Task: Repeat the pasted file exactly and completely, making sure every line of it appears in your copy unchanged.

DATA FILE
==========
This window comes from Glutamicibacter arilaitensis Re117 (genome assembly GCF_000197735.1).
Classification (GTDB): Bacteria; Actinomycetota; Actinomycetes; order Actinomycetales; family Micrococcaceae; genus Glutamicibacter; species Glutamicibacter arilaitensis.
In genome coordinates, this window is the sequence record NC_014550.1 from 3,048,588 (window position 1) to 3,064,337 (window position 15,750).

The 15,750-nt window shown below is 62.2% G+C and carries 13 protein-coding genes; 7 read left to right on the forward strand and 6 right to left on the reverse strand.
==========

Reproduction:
This window comes from Glutamicibacter arilaitensis Re117 (genome assembly GCF_000197735.1).
Classification (GTDB): Bacteria; Actinomycetota; Actinomycetes; order Actinomycetales; family Micrococcaceae; genus Glutamicibacter; species Glutamicibacter arilaitensis.
In genome coordinates, this window is the sequence record NC_014550.1 from 3,048,588 (window position 1) to 3,064,337 (window position 15,750).

The 15,750-nt window shown below is 62.2% G+C and carries 13 protein-coding genes; 7 read left to right on the forward strand and 6 right to left on the reverse strand.